Unfortunately the two obvious ways of minimizing this crisis, exporting more copper and cutting imports, are very difficult. Copper production will not expand as much as is desirable or planned. Farm production will be lucky to remain stable. The boom in domestic spending will raise the demand for industrial raw materials, which is the other large item in the import trade. Chilean leaders are fairly optimistic about overcoming the transitional difficulties in copper and agricultural production, which are the most pressing of their economic problems. Even cautious politicians reckon that this shouldn’t take more than three years. But those three years will be difficult and crucial, and will keep their minds fully occupied.


In this situation the government has pursued four objectives:

First, it has aimed to introduce irreversible “structural changes” in the economy within its first year. The theory behind this appears to be a rather simple economic determinism. As one minister put it: “If we deprive the bourgeoisie of its economic base, it will not be able to return.” The method has been essentially the expropriation and, outside agriculture, nationalization of key economic activities. The UP is by its program committed to a three-part structure of the economy: a dominant public sector, a mixed public-private sector, mostly in the areas where technical progress and heavy investment in equipment and know-how (including those from abroad) are essential, and a private sector of, it is hoped, dynamic small and medium business.9 By now copper, nitrates, coal, iron, banking, cement, a good part of textiles, and a number of other firms have been taken over in one way or another, and foreign trade will presumably have to be nationalized.

Second, the Allende government has aimed to stimulate production and therefore employment, and at the same time raise the standard of living, by stimulating demand, i.e., by combining a sharp increase in money wages with a price freeze. The government assumed, on the whole correctly, that Chilean industry was working with a sufficiently large unused capacity to make this possible without immediate new investment, which private business was obviously not going to undertake. Giving more money to the poor, it was argued, would stimulate employment disproportionately, since they were in the market for commodities with a more labor-intensive production than the more sophisticated hardware of the middle-class market. It must never be forgotten that no more than 300,000 of the 9 million Chileans were the effective customers for industry.

This plan was risky, and during the first few dramatic months after September 4, when bourgeois hysteria led to mass flights of capital and a temporary collapse of production, it did not look promising. However, by the spring of 1971 the policy worked, to the enormous relief of the government and surprise of foreign observers, not to mention the striking benefit of the Chilean people. Unemployment was lower than it had been for ten years and, except for some serious planning troubles that delayed the revival of the construction industries, would have been even lower. The standard of living of the poor rose dramatically. Even the consumption of flour (i.e., bread) rose by 15 percent. The critics point out that with the increase in production Chile’s endemic inflation also revived. It used to run at 25 to 30 percent a year, and during Frei’s last year at 35 percent. Still, this year it will be no more than half of this. Domestic economic policy has so far been the most significant success of the Allende regime.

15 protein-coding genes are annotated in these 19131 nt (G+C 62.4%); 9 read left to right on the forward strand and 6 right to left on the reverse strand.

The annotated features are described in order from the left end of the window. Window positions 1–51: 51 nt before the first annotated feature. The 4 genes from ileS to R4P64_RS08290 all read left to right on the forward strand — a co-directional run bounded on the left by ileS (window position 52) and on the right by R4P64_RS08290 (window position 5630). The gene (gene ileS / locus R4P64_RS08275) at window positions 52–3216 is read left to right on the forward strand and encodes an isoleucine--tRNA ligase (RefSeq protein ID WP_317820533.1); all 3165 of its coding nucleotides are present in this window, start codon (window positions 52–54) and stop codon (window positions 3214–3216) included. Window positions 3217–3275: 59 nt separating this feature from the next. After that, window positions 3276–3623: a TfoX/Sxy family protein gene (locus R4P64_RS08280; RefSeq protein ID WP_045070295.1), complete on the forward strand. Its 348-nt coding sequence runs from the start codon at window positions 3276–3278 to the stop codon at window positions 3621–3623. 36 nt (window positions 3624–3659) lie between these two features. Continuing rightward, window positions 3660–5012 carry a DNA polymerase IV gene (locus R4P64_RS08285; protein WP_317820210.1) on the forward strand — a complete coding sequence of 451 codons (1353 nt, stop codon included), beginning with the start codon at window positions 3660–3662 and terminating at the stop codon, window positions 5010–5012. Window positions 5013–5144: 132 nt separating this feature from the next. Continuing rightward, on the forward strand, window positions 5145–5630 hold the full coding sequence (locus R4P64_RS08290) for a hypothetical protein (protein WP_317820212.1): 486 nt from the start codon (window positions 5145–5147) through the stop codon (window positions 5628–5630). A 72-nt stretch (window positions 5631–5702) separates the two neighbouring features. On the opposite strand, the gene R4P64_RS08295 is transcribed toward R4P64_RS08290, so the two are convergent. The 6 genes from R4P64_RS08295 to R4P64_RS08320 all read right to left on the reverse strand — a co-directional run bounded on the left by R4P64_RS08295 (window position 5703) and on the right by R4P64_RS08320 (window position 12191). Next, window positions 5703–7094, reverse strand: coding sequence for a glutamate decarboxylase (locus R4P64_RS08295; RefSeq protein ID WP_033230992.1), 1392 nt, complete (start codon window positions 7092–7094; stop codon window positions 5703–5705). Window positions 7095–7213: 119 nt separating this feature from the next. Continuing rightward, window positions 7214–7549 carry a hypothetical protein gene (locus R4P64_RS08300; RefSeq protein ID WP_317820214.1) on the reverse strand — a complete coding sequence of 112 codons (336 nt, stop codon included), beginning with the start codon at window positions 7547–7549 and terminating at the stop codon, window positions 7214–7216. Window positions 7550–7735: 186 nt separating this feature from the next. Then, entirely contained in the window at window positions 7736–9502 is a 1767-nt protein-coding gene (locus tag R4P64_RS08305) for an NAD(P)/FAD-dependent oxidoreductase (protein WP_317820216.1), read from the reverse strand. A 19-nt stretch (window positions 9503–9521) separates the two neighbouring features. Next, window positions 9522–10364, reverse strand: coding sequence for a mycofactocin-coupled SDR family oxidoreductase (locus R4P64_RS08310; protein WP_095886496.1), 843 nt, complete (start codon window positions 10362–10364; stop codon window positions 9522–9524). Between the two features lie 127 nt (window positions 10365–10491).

To demonstrate the material advantage of a popular government is indispensable for the UP since it must present itself at free elections. Allende cannot, even if he wanted to, impose the material sacrifices on his people that the Cubans have made for the past several years. This sets very narrow limits to government policy, though some of its followers are unwilling to admit this. The Communists, being the most realistic, take the view that during this presidency rapid heavy industrialization must be subordinated to light and consumer goods. Allende probably agrees, but the matter continues to be debated. Whether raising the standard of living alone will provide a government of legal revolutionaries with adequate support is another question.

The third objective follows from this calculation. The government must raise output, especially of copper and farm produce, in order to at least maintain the supply of food and consumer goods. Here again Allende and the CP see eye to eye. Since rationing or an uncontrolled sharp cutback in imports would be political suicide, the “battle for production” is the first priority. However, copper and agriculture pose rather different problems.